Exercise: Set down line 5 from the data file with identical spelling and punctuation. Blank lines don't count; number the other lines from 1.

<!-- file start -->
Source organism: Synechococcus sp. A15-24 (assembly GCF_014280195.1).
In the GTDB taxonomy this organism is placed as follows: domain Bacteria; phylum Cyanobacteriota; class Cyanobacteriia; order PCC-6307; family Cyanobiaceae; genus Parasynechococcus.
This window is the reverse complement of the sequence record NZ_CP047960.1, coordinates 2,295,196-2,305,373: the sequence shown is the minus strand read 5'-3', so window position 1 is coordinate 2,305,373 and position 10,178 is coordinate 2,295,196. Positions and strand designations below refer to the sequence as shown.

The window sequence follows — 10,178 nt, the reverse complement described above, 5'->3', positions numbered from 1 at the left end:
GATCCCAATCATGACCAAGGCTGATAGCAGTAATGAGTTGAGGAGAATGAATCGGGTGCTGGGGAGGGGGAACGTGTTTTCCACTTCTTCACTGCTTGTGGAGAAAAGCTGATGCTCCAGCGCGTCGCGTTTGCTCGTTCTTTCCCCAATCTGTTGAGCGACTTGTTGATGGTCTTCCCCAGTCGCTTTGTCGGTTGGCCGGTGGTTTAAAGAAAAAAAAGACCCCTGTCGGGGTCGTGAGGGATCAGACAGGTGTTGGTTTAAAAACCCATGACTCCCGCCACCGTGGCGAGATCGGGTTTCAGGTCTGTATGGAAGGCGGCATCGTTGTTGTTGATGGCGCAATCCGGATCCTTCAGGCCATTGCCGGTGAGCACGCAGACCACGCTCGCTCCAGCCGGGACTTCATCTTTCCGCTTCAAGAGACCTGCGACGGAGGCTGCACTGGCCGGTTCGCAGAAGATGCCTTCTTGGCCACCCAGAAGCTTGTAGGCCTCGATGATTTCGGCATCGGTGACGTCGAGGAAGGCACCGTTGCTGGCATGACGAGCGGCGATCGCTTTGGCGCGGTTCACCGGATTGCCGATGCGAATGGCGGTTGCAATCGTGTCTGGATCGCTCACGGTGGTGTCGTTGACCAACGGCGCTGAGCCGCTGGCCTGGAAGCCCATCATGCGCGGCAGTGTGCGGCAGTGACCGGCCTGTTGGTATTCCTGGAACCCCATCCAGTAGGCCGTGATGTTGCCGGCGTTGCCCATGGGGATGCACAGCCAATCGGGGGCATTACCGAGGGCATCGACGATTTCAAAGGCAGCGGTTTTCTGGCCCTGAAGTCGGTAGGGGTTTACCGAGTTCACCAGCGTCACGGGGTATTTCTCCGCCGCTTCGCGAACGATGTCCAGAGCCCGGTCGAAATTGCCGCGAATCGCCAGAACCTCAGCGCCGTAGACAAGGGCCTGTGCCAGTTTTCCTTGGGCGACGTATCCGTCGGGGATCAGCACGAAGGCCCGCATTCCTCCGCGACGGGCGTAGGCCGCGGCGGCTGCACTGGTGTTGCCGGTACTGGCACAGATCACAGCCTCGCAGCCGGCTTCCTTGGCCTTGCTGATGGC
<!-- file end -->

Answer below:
GATCCCAATCATGACCAAGGCTGATAGCAGTAATGAGTTGAGGAGAATGAATCGGGTGCTGGGGAGGGGGAACGTGTTTTCCACTTCTTCACTGCTTGTGGAGAAAAGCTGATGCTCCAGCGCGTCGCGTTTGCTCGTTCTTTCCCCAATCTGTTGAGCGACTTGTTGATGGTCTTCCCCAGTCGCTTTGTCGGTTGGCCGGTGGTTTAAAGAAAAAAAAGACCCCTGTCGGGGTCGTGAGGGATCAGACAGGTGTTGGTTTAAAAACCCATGACTCCCGCCACCGTGGCGAGATCGGGTTTCAGGTCTGTATGGAAGGCGGCATCGTTGTTGTTGATGGCGCAATCCGGATCCTTCAGGCCATTGCCGGTGAGCACGCAGACCACGCTCGCTCCAGCCGGGACTTCATCTTTCCGCTTCAAGAGACCTGCGACGGAGGCTGCACTGGCCGGTTCGCAGAAGATGCCTTCTTGGCCACCCAGAAGCTTGTAGGCCTCGATGATTTCGGCATCGGTGACGTCGAGGAAGGCACCGTTGCTGGCATGACGAGCGGCGATCGCTTTGGCGCGGTTCACCGGATTGCCGATGCGAATGGCGGTTGCAATCGTGTCTGGATCGCTCACGGTGGTGTCGTTGACCAACGGCGCTGAGCCGCTGGCCTGGAAGCCCATCATGCGCGGCAGTGTGCGGCAGTGACCGGCCTGTTGGTATTCCTGGAACCCCATCCAGTAGGCCGTGATGTTGCCGGCGTTGCCCATGGGGATGCACAGCCAATCGGGGGCATTACCGAGGGCATCGACGATTTCAAAGGCAGCGGTTTTCTGGCCCTGAAGTCGGTAGGGGTTTACCGAGTTCACCAGCGTCACGGGGTATTTCTCCGCCGCTTCGCGAACGATGTCCAGAGCCCGGTCGAAATTGCCGCGAATCGCCAGAACCTCAGCGCCGTAGACAAGGGCCTGTGCCAGTTTTCCTTGGGCGACGTATCCGTCGGGGATCAGCACGAAGGCCCGCATTCCTCCGCGACGGGCGTAGGCCGCGGCGGCTGCACTGGTGTTGCCGGTACTGGCACAGATCACAGCCTCGCAGCCGGCTTCCTTGGCCTTGCTGATGGC